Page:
Today in Jane Austen’s life: October 21, 1815
One of my favorite letters in the collection Jane Austen’s Letters, ed. by Deirdre Le Faye (Oxford, 1995) is Letter No. 122 (A)(D), 21 October 1815. This is a draft of a letter from Henry Austen to John Murray on his sister’s behalf and it gives us the rare direct glimpse into the wit of Henry Austen. Jane Austen is in Town and working on negotiations with John Murray for the publication of Emma. This is the visit of her famous meeting with the Prince Regent’s Librarian James Stanier Clarke and his request for Austen to dedicate her next work to the Regent. The amusing correspondence between Austen and Clarke follow this letter, as well as Austen’s own letters to Murray, written directly to the publisher due to Henry’s grave illness and his inability to correspond. These, plus her few letters to Cassandra during this time, are strong evidence of Austen’s direct involvement and concerns in the negotiations and publication of her work – all these letters make great reading! But today, let’s just look at Henry’s letter:
?Friday 20 / Saturday 21 October 1815
[A Letter to Mr. Murray which Henry dictated a few days after his Illness began, & just before the severe Relapse which threw him into such Danger. – ]
Severe illness has confined me to my Bed ever since I received Yours of ye 15th – I cannot yet hold a pen, & employ an Amuensis [sic]. – The Politeness & Perspicuity of your Letter equally claim my earliest Exertion. – Your official opinion of the Merits of Emma, is very valuable & satisfactory. – Though I venture to differ occasionally from your Critique, yet I assure you the Quantum of your commendation rather exceeds than falls short of the Author’s expectation & my own. – The Terms you offer are so very inferior to what we had expected, that I am apprehensive of having made some great Error in my Arithmetical Calculation. – On the subject of the expense & profit of publishing, you must be much better informed that I am; – but Documents in my possession appear to prove that the Sum offered by you, for the Copyright of Sense & Sensibility, Mansfield Park & Emma, is not equal to the Money which my Sister has actually cleared by one very moderate Edition of Mansfield Park –(You Yourself expressed astonishment that so small an Edit. of such a work should have been sent into the World) & a still smaller one of Sense & Sensibility…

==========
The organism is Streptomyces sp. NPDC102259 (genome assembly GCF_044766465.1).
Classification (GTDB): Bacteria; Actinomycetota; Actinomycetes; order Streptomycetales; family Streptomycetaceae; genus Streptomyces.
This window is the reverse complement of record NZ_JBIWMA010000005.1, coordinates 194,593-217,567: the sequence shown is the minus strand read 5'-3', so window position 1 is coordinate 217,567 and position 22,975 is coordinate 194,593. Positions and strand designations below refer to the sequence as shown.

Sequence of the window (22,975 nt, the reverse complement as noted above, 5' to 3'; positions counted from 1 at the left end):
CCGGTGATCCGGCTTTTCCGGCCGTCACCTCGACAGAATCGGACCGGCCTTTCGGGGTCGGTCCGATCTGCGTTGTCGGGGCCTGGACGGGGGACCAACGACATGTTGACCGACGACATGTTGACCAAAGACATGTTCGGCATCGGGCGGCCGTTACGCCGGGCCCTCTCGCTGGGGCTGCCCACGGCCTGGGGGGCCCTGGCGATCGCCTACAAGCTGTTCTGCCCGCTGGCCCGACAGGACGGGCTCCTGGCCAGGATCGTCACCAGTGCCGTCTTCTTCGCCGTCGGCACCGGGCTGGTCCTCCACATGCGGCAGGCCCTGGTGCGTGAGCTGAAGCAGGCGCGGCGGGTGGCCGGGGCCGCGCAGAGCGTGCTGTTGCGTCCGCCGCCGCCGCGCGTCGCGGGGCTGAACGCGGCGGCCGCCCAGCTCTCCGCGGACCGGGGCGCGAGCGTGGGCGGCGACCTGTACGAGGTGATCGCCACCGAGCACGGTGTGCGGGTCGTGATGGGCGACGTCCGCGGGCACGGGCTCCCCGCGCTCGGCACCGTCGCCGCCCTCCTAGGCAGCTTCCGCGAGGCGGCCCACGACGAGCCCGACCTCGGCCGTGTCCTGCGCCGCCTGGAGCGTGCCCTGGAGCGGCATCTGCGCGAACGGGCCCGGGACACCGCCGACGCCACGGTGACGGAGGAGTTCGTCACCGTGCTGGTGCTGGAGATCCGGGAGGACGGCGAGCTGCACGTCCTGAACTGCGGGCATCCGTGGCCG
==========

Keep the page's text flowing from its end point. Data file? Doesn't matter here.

Such a Brother was he! – a good businessman and witty in the process! an ‘error in my Arithmetical Calculation’ indeed!
Henry’s very serious illness prompted Austen to call all her family members to his bedside, and it was not until a few weeks later that Austen herself takes on the writing of letters to Murray to complete the Emma negotiations – she writes requesting him to call on her in Hans Place because “a short conversation may perhaps do more than much Writing.” [Ltr. 124, Nov. 3, 1815; To John Murray]
[Henry’s Draft letter in Austen’s hand is in the Bodleian Library; a facsimile is in Modert, F-361 and F-362]